Devices & Diagnostics

Cordis and Wyeth win transfer of stent dispute with Boston Scientific and Abbott

Cordis Corp. will defend the Cypher drug-eluting stent on its home turf in New Jersey in a patent infringement case against Boston Scientific Corp. and Abbott Laboratories.

Cordis Corp. wins the toss and will defend the Cypher drug-eluting stent on its home turf in New Jersey in a patent infringement case against Boston Scientific Corp. and Abbott Laboratories.

A federal judge this week sided with Cordis and fellow plaintiff Wyeth, now part of Pfizer Inc., transferring a suit seeking to invalidate a patent co-owned by the two companies from the U.S. District Court for Minnesota to New Jersey. The suit was brought by Abbott Laboratories and Boston Scientific Corp. as part of their defense against a suit alleging the Xience V and Promus drug-eluting stents infringe on the Cypher stent made by Cordis.

The competing suits were triggered when the U.S. Patent and Trademark Office issued Patent No. 7,591,844 — “Medical devices, drug coatings and methods for maintaining the drug coating thereon” — to Wyeth and Cordis, a Johnson & Johnson unit, on Sept. 22, 2009. Coupled with previous patent claims, the companies argued that Abbott’s Xience V stent infringes on the new patent and sought to bar future Xience sales as well as trying to recoup any lost sales revenues.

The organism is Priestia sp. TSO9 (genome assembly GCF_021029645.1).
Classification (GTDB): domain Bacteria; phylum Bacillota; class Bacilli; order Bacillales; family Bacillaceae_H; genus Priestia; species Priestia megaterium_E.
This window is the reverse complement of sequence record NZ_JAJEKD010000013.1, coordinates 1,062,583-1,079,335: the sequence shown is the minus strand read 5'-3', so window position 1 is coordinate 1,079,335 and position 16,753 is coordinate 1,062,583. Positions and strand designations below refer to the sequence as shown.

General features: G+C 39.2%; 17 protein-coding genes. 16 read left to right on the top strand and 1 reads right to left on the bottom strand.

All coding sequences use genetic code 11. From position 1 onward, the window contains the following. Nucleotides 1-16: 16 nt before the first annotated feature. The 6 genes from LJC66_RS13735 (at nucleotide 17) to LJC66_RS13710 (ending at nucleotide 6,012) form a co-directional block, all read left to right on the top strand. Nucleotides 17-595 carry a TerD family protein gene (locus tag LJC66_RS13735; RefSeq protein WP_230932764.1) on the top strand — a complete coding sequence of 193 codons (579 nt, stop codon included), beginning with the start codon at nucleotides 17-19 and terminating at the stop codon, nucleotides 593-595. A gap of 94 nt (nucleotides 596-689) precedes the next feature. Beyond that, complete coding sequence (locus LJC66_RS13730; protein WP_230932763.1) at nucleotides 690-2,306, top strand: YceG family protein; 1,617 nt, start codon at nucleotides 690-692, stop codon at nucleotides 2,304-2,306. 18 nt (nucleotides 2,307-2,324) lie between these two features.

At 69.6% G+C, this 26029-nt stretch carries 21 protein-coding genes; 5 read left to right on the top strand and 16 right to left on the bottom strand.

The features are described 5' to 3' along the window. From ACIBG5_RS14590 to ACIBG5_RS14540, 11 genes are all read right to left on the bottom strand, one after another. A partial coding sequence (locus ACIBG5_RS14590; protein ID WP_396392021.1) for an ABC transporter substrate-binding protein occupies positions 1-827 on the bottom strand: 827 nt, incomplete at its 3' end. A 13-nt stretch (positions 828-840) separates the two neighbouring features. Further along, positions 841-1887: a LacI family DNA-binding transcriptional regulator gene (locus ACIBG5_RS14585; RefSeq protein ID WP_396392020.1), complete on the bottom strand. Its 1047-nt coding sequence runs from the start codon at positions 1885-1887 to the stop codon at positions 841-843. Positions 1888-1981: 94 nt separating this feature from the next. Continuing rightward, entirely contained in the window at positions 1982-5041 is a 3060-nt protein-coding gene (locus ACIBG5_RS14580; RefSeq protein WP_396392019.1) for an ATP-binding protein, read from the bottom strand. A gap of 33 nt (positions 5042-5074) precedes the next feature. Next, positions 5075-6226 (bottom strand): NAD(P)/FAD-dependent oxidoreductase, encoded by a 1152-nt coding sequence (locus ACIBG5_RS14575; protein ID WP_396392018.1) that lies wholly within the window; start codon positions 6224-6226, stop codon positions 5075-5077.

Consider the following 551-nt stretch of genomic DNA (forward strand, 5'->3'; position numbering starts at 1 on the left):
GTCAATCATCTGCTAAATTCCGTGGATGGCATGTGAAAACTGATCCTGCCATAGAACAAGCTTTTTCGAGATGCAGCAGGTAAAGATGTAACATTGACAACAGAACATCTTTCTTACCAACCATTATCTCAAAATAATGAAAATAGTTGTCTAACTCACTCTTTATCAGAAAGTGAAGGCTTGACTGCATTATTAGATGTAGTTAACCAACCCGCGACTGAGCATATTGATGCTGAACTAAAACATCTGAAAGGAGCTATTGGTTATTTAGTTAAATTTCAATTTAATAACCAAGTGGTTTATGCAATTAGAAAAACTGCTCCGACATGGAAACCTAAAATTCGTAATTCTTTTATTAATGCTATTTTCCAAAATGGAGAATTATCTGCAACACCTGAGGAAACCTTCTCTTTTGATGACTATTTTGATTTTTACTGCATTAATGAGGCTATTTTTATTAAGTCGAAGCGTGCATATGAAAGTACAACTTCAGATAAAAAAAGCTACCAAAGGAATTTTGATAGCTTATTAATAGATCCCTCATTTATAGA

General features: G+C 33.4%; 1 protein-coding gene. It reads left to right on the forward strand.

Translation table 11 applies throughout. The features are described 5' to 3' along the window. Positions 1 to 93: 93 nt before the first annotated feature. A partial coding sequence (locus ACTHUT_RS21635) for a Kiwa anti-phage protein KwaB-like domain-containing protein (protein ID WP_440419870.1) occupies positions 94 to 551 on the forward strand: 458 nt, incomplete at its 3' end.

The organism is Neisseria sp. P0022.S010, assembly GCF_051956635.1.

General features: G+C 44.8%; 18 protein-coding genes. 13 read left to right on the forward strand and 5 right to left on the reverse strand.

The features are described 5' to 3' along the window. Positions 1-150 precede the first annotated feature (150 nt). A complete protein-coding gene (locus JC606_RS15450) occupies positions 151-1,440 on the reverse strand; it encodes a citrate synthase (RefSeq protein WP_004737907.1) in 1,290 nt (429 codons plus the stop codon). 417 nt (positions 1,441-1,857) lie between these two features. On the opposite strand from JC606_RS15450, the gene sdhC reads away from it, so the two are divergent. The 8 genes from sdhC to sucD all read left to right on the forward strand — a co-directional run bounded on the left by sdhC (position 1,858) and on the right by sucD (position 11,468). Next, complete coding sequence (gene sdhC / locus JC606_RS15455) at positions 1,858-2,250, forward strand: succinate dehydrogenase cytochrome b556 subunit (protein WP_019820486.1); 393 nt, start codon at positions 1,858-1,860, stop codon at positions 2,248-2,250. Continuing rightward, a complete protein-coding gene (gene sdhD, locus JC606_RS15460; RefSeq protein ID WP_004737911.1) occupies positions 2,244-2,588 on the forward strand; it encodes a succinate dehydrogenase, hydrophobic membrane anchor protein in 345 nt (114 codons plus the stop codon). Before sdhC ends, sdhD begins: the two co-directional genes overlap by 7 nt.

Boston Scientific was pulled into the dispute because it sells the Xience V under its Promus private label.

In his order transferring the case, Judge Patrick Schiltz in Minneapolis observed that all of the parties “raced each other to the courthouse” to make their case. Wyeth and Cordis won that race, electronically filing its complaint in New Jersey court during the small hours shortly after midnight on Sept. 22; Boston Scientific filed its suit in Minnesota later the same day.

But Schultz said his decision turned on the number of similar cases already pending in the Garden State, rather than who got where first. The judge also wrote that many potential witnesses in the case live in New Jersey, making it a “manifestly superior forum for this dispute.”